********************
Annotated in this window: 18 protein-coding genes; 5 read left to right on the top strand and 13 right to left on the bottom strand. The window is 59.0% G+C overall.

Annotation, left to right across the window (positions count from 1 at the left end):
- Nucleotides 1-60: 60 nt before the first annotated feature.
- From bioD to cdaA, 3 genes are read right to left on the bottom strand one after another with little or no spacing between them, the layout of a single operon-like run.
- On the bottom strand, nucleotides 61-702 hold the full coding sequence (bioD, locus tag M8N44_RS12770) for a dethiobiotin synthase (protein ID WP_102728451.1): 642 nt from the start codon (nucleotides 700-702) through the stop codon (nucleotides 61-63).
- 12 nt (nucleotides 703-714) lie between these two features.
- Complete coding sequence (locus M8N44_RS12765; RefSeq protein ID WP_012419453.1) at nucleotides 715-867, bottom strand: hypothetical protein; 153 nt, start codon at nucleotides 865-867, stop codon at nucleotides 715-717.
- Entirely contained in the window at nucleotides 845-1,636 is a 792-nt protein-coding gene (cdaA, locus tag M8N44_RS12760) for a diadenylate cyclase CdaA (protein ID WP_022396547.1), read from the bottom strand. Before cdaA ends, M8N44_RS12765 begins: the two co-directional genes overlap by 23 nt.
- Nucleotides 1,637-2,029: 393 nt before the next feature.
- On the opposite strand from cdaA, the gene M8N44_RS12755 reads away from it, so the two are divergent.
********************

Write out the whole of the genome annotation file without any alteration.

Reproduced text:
Annotated in this window: 18 protein-coding genes; 5 read left to right on the top strand and 13 right to left on the bottom strand. The window is 59.0% G+C overall.

Annotation, left to right across the window (positions count from 1 at the left end):
- Nucleotides 1-60: 60 nt before the first annotated feature.
- From bioD to cdaA, 3 genes are read right to left on the bottom strand one after another with little or no spacing between them, the layout of a single operon-like run.
- On the bottom strand, nucleotides 61-702 hold the full coding sequence (bioD, locus tag M8N44_RS12770) for a dethiobiotin synthase (protein ID WP_102728451.1): 642 nt from the start codon (nucleotides 700-702) through the stop codon (nucleotides 61-63).
- 12 nt (nucleotides 703-714) lie between these two features.
- Complete coding sequence (locus M8N44_RS12765; RefSeq protein ID WP_012419453.1) at nucleotides 715-867, bottom strand: hypothetical protein; 153 nt, start codon at nucleotides 865-867, stop codon at nucleotides 715-717.
- Entirely contained in the window at nucleotides 845-1,636 is a 792-nt protein-coding gene (cdaA, locus tag M8N44_RS12760) for a diadenylate cyclase CdaA (protein ID WP_022396547.1), read from the bottom strand. Before cdaA ends, M8N44_RS12765 begins: the two co-directional genes overlap by 23 nt.
- Nucleotides 1,637-2,029: 393 nt before the next feature.
- On the opposite strand from cdaA, the gene M8N44_RS12755 reads away from it, so the two are divergent.